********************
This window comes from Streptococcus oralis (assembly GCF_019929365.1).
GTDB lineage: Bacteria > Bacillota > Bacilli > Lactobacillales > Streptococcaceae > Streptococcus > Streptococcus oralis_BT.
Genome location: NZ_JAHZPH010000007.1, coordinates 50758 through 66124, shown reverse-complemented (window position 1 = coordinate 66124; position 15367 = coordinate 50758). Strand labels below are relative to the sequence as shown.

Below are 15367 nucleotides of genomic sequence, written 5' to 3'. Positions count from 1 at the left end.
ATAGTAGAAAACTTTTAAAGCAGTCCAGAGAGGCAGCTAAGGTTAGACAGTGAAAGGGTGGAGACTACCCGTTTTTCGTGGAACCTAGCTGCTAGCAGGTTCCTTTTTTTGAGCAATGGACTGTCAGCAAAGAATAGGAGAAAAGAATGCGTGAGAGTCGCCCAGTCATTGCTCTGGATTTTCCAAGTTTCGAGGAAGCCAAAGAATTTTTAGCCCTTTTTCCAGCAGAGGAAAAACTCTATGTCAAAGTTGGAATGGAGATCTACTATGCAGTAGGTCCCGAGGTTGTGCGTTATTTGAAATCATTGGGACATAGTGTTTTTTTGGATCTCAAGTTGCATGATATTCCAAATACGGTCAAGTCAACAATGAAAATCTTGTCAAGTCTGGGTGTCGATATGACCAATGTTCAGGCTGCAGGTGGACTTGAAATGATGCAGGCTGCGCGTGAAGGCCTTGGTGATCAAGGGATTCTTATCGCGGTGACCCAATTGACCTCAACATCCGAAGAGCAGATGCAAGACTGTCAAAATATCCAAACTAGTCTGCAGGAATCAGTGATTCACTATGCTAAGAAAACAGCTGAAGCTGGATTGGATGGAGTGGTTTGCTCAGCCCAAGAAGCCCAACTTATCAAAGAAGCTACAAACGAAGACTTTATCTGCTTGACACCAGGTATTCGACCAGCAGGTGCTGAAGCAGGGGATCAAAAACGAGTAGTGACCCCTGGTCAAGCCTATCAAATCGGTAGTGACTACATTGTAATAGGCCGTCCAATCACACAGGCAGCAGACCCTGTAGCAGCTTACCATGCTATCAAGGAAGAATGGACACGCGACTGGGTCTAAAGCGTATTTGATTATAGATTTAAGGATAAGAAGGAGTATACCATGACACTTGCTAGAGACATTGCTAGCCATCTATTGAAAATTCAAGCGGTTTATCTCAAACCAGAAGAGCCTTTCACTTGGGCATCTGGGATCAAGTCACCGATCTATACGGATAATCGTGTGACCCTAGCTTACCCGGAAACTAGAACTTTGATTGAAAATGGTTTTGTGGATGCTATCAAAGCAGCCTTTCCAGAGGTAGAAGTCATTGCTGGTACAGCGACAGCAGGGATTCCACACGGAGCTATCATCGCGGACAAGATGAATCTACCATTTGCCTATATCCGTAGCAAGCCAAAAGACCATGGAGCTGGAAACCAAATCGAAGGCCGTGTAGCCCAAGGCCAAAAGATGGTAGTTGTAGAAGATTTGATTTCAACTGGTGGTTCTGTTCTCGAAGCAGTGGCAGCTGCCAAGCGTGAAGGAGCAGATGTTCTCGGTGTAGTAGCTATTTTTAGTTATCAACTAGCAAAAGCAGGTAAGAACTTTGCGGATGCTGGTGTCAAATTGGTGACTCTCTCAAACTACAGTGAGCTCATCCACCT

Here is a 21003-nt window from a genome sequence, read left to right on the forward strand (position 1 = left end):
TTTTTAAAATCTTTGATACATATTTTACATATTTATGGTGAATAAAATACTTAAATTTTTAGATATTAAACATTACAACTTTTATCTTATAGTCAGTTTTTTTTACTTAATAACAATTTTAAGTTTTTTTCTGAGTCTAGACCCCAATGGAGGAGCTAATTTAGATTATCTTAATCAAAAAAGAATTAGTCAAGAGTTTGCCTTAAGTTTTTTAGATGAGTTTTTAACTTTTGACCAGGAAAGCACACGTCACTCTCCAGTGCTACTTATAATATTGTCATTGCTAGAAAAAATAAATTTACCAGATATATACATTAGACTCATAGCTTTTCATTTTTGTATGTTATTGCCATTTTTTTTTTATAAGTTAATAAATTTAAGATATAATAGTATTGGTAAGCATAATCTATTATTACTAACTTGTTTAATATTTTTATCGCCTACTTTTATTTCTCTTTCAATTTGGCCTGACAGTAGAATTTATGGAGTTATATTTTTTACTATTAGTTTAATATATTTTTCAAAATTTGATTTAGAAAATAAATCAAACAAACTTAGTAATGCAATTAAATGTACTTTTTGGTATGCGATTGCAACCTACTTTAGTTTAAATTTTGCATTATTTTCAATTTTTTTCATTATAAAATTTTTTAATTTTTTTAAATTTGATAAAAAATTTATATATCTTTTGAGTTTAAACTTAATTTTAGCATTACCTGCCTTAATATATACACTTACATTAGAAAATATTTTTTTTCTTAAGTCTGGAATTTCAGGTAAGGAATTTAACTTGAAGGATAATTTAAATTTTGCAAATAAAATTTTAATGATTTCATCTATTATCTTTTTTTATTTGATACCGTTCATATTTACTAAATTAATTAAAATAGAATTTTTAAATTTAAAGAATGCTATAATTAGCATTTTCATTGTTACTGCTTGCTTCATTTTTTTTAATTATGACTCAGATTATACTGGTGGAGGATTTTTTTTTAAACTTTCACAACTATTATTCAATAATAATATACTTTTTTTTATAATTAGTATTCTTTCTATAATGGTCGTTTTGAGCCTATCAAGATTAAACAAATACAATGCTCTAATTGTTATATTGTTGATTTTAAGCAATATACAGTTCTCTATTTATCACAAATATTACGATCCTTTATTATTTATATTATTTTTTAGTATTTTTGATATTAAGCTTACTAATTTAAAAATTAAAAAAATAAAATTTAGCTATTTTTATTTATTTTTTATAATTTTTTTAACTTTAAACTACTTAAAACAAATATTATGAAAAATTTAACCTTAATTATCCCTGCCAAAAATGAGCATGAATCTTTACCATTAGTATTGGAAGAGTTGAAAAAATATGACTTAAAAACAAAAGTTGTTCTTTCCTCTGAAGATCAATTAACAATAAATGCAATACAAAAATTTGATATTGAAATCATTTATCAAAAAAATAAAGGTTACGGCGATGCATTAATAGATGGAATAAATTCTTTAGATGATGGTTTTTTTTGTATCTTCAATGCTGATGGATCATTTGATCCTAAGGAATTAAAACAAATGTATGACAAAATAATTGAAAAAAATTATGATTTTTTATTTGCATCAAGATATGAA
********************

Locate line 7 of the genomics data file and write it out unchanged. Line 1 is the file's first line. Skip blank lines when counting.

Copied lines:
TTTTTAAAATCTTTGATACATATTTTACATATTTATGGTGAATAAAATACTTAAATTTTTAGATATTAAACATTACAACTTTTATCTTATAGTCAGTTTTTTTTACTTAATAACAATTTTAAGTTTTTTTCTGAGTCTAGACCCCAATGGAGGAGCTAATTTAGATTATCTTAATCAAAAAAGAATTAGTCAAGAGTTTGCCTTAAGTTTTTTAGATGAGTTTTTAACTTTTGACCAGGAAAGCACACGTCACTCTCCAGTGCTACTTATAATATTGTCATTGCTAGAAAAAATAAATTTACCAGATATATACATTAGACTCATAGCTTTTCATTTTTGTATGTTATTGCCATTTTTTTTTTATAAGTTAATAAATTTAAGATATAATAGTATTGGTAAGCATAATCTATTATTACTAACTTGTTTAATATTTTTATCGCCTACTTTTATTTCTCTTTCAATTTGGCCTGACAGTAGAATTTATGGAGTTATATTTTTTACTATTAGTTTAATATATTTTTCAAAATTTGATTTAGAAAATAAATCAAACAAACTTAGTAATGCAATTAAATGTACTTTTTGGTATGCGATTGCAACCTACTTTAGTTTAAATTTTGCATTATTTTCAATTTTTTTCATTATAAAATTTTTTAATTTTTTTAAATTTGATAAAAAATTTATATATCTTTTGAGTTTAAACTTAATTTTAGCATTACCTGCCTTAATATATACACTTACATTAGAAAATATTTTTTTTCTTAAGTCTGGAATTTCAGGTAAGGAATTTAACTTGAAGGATAATTTAAATTTTGCAAATAAAATTTTAATGATTTCATCTATTATCTTTTTTTATTTGATACCGTTCATATTTACTAAATTAATTAAAATAGAATTTTTAAATTTAAAGAATGCTATAATTAGCATTTTCATTGTTACTGCTTGCTTCATTTTTTTTAATTATGACTCAGATTATACTGGTGGAGGATTTTTTTTTAAACTTTCACAACTATTATTCAATAATAATATACTTTTTTTTATAATTAGTATTCTTTCTATAATGGTCGTTTTGAGCCTATCAAGATTAAACAAATACAATGCTCTAATTGTTATATTGTTGATTTTAAGCAATATACAGTTCTCTATTTATCACAAATATTACGATCCTTTATTATTTATATTATTTTTTAGTATTTTTGATATTAAGCTTACTAATTTAAAAATTAAAAAAATAAAATTTAGCTATTTTTATTTATTTTTTATAATTTTTTTAACTTTAAACTACTTAAAACAAATATTATGAAAAATTTAACCTTAATTATCCCTGCCAAAAATGAGCATGAATCTTTACCATTAGTATTGGAAGAGTTGAAAAAATATGACTTAAAAACAAAAGTTGTTCTTTCCTCTGAAGATCAATTAACAATAAATGCAATACAAAAATTTGATATTGAAATCATTTATCAAAAAAATAAAGGTTACGGCGATGCATTAATAGATGGAATAAATTCTTTAGATGATGGTTTTTTTTGTATCTTCAATGCTGATGGATCATTTGATCCTAAGGAATTAAAACAAATGTATGACAAAATAATTGAAAAAAATTATGATTTTTTATTTGCATCAAGATATGAA